There’s much confusion regarding the difference between ADD and ADHD. Basically, ADD is an old term. For many years, ADD was used to define a type of ADHD. But of course, it hasn’t been a definite diagnosis for decades.
We have received many Emails in which we are requested to clear the difference between them as they aren’t sure if ADD (attention-deficit disorder) and ADHD (attention-deficit hyperactivity disorder) are the same. If you’re one of those unaware people, then this article is for you. So, read this article carefully to know the difference between ADD and ADHD.
Before 1994, it was diagnosed with ADD but at present, the formal and prescribed diagnosis is ADHD, Mostly Inattentive Type. ADD is a type of ADHD that doesn’t consist of continuous movement and fidgeting.
Difference Between ADD and ADHD
Basically, the main difference between these two terms is symptoms. Their symptoms are different from each other. ADHD (attention-deficit hyperactivity disorder) has three main symptoms:
Hyperactivity and Impulsivity
This type of hyperactivity occurs when a person has symptoms of hyperactivity and impulsivity but not inattention.
Inattentive ADHD is usually predestined when someone uses the term ADD. This simply means that a person shows sufficient symptoms of inattention but isn’t hyperactive or impulsive.
It is obvious with the name when a person has symptoms of hyperactivity, impulsivity, and inattention.
These are three main symptoms, but some generally have trouble with response, attention, or focus. Though all these terms are the same and have common almost everything, the main symptom is inattention.
When ADHD kids struggle with attention, their challenges aren’t always sure and predictable. They may seem as introverted, nervous, shy, daydreamy, or off in their own world. They usually have trouble with a focus that effects kids in many ways.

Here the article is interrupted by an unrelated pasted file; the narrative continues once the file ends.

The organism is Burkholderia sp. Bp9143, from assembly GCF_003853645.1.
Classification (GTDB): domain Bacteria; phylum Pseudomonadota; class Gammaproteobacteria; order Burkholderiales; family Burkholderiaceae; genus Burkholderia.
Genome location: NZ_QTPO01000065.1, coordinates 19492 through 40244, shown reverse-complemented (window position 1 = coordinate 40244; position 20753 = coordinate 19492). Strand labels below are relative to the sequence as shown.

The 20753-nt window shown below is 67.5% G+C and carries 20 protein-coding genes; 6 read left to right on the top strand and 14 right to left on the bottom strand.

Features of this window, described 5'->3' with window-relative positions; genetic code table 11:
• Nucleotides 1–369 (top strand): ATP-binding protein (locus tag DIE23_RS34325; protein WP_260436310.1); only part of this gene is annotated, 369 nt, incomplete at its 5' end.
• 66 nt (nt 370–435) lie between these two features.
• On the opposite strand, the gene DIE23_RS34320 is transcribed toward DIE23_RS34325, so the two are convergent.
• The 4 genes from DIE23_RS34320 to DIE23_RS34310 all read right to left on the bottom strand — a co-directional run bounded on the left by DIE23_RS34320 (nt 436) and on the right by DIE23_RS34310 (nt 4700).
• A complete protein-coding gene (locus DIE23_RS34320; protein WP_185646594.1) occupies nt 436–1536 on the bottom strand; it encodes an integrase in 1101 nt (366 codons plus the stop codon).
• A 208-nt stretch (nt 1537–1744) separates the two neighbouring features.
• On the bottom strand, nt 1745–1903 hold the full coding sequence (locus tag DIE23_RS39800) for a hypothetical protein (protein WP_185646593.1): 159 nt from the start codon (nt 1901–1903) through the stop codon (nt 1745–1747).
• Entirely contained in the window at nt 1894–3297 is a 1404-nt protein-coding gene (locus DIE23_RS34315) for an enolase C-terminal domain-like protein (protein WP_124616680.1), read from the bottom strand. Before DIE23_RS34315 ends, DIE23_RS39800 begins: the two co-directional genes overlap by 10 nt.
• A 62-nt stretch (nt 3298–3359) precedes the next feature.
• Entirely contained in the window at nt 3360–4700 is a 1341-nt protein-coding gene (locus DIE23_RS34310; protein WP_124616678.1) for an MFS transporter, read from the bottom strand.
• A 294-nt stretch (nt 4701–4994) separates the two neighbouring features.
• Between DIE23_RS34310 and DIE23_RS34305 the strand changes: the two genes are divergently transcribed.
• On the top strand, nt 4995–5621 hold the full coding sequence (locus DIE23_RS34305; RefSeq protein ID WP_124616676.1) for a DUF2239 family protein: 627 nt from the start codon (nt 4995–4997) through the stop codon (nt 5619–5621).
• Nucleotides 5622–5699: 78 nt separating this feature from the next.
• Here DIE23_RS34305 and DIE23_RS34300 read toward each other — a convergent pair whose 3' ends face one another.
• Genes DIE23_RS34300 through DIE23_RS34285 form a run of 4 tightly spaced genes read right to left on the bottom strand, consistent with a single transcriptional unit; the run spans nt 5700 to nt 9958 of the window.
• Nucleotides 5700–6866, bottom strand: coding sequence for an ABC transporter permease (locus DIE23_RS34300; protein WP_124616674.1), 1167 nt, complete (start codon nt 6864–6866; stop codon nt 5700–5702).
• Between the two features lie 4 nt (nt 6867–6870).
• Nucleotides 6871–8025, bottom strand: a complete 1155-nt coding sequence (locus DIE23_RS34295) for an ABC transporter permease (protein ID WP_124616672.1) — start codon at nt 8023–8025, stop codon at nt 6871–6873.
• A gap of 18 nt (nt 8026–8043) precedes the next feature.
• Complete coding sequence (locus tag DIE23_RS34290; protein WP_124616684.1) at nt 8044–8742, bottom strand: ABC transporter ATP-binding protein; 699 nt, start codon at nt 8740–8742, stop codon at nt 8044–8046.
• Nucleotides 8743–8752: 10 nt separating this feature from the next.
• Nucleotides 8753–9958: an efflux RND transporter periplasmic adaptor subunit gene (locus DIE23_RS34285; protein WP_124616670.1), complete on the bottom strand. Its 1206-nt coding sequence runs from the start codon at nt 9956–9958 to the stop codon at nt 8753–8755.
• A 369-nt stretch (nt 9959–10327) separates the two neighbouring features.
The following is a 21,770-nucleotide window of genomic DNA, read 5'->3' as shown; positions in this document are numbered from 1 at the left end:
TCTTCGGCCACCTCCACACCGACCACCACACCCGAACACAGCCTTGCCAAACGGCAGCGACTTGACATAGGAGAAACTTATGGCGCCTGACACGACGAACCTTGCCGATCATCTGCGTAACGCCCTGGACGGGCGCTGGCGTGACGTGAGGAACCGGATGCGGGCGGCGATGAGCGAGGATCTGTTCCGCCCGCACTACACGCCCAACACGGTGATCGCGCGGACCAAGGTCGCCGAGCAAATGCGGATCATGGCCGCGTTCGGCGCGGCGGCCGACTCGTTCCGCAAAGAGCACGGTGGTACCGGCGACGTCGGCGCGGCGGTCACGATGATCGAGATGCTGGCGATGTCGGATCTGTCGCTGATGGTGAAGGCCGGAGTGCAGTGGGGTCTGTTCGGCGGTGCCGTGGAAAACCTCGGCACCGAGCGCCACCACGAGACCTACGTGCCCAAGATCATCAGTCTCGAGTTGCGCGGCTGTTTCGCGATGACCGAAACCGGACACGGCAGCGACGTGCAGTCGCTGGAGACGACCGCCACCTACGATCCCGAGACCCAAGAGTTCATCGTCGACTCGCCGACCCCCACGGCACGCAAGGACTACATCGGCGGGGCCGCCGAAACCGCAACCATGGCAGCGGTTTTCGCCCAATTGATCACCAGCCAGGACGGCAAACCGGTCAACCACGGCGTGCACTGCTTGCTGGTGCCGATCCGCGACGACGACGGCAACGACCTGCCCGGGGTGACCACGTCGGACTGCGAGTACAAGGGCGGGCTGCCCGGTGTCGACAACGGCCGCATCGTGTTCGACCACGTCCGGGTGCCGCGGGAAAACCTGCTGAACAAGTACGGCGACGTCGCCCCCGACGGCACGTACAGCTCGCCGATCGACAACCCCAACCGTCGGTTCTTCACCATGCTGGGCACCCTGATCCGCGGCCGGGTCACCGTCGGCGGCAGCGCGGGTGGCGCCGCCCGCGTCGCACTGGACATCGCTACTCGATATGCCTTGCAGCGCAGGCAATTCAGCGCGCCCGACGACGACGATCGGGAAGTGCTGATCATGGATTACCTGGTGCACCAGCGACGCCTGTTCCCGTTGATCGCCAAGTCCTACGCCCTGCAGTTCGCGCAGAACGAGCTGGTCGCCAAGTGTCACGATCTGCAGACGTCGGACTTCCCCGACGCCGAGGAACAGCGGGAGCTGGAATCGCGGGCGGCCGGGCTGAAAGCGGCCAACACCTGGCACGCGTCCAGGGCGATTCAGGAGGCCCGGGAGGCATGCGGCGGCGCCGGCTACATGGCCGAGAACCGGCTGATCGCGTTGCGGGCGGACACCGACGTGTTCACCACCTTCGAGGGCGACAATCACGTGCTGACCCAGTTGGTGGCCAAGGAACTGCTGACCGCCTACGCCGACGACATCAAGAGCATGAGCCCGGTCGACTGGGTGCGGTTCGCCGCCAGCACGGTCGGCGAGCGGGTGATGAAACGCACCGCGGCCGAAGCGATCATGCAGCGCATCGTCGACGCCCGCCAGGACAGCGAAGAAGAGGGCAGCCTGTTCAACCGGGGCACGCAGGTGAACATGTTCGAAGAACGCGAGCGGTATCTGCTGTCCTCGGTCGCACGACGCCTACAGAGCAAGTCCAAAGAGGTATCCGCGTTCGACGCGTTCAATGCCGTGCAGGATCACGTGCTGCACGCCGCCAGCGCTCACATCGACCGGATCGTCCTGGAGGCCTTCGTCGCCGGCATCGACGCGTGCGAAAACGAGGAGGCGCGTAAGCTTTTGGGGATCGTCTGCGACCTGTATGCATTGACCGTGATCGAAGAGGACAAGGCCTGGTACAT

ADD symptoms in children consist of three terms and add symptoms in adults are also in three terms but their efficiency can be varying. Let’s comprehensively discuss all three terms. This will help you to understand the term ADD and ADHD.
Hyperactivity and impulsivity
As mentioned above, this type occurs when a person has symptoms of hyperactivity and impulsivity but not inattention. Hyperactive or impulsivity will be diagnosed by the doctor if the child:
Talk too much
Runs everywhere or ascents in incongruous situations
Unable to play silently or take part in activities
Seems very active
Always on the go
Can’t wait or has difficulty to wait for their turn
Gets up from the seat when assumed to remain seated
Wriggles in their seat, taps their hands or feet, or fidgets
Always interrupts others
Running or climbing in some unsuitable situations
Inattentive ADHD is usually predestined when someone uses the term ADD. This simply means that a person shows sufficient symptoms of inattention but isn’t hyperactive or impulsive. A doctor may diagnose a child as:
Can’t give attention to school work or other activities and makes offhand and careless mistakes
Is unable to finish schoolwork or tasks
Dislikes and evades tasks that need long periods of mental effort, such as homework and other activities
Pay no attention to a speaker, even when spoken to directly
Is forgetful and oblivious, even in daily activities
Has trouble to pay attention on tasks or activities
Doesn’t follow instructions
Loses important things needed for tasks and activities
Loses things often
Is easily distracted
Make careless mistakes
Hyperactivity, inattention, and impulsivity are the main symptoms. Moreover, a child or grown-up meet the following criteria to make a diagnosis with ADHD:
Has symptoms in more than one setting, such as at home, school, with friends, or for the duration of other activities
Shows some symptoms before the age of 12
Shows clear sign that the symptoms interfere with their functioning at home, school, work, or in social situations
Has symptoms that are not defined by another condition, such as mood, attitude or anxiety disorders
In 1994, doctors decided that all forms of ADD (attention-deficit disorder) would be called ADHD (attention-deficit/hyperactivity disorder), even if the person wasn’t hyperactive. Now it’s called ADHD, ADHD, hyperactive/impulsive type, inattentive type, or combined type.